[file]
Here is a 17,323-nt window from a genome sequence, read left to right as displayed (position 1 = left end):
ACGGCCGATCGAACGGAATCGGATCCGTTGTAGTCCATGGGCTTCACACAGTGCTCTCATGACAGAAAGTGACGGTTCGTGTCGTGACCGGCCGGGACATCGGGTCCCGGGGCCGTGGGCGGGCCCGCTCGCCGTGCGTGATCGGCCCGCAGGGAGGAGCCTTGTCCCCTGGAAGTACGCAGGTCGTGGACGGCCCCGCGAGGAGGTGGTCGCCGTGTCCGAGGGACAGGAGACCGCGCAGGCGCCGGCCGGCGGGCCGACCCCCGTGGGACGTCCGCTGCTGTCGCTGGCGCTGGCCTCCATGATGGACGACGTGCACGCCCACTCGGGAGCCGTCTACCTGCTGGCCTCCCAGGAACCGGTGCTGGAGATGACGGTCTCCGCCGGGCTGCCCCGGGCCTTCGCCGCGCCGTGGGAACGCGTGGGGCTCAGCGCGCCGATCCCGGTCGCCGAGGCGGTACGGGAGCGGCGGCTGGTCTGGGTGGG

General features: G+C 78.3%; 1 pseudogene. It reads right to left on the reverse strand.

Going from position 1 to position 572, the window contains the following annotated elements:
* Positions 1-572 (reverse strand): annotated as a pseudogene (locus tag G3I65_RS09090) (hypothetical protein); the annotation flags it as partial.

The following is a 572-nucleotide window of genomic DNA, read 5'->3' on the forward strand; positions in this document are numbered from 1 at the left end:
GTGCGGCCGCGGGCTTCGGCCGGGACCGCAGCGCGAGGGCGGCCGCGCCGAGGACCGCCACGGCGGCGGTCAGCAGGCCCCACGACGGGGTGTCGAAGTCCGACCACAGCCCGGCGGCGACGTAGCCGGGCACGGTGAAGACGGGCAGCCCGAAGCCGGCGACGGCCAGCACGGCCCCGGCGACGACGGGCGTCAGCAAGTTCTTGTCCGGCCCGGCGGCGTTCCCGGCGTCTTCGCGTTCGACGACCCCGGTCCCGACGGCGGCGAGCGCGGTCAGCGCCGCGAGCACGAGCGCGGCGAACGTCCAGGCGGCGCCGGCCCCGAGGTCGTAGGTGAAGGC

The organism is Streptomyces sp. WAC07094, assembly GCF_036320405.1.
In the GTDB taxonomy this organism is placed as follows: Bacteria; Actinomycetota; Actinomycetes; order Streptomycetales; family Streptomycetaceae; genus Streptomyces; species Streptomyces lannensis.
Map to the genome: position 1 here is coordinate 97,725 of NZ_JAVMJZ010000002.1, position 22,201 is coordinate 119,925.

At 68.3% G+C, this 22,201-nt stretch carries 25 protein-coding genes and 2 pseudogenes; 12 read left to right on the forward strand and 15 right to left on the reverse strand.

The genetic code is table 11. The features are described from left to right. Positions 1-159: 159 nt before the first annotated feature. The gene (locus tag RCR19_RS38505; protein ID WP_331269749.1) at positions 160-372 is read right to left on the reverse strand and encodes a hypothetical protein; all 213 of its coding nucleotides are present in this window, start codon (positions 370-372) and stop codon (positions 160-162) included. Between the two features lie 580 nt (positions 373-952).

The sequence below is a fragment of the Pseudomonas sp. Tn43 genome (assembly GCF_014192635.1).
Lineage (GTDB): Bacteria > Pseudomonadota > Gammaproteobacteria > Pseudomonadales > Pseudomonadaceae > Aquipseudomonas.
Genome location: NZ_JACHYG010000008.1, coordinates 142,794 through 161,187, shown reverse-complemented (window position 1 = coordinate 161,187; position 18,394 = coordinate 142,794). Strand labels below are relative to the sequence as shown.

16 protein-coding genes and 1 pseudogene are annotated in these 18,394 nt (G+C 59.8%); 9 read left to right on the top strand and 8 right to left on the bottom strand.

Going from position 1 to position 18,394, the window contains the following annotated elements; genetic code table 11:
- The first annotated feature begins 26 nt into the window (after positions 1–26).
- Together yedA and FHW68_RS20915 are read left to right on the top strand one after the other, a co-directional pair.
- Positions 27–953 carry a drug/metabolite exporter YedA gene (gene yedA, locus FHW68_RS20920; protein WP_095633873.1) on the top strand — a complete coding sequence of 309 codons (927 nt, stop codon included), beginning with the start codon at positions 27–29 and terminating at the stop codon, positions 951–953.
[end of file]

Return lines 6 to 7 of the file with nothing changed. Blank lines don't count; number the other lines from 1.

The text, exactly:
The following is a 572-nucleotide window of genomic DNA, read 5'->3' on the forward strand; positions in this document are numbered from 1 at the left end:
GTGCGGCCGCGGGCTTCGGCCGGGACCGCAGCGCGAGGGCGGCCGCGCCGAGGACCGCCACGGCGGCGGTCAGCAGGCCCCACGACGGGGTGTCGAAGTCCGACCACAGCCCGGCGGCGACGTAGCCGGGCACGGTGAAGACGGGCAGCCCGAAGCCGGCGACGGCCAGCACGGCCCCGGCGACGACGGGCGTCAGCAAGTTCTTGTCCGGCCCGGCGGCGTTCCCGGCGTCTTCGCGTTCGACGACCCCGGTCCCGACGGCGGCGAGCGCGGTCAGCGCCGCGAGCACGAGCGCGGCGAACGTCCAGGCGGCGCCGGCCCCGAGGTCGTAGGTGAAGGC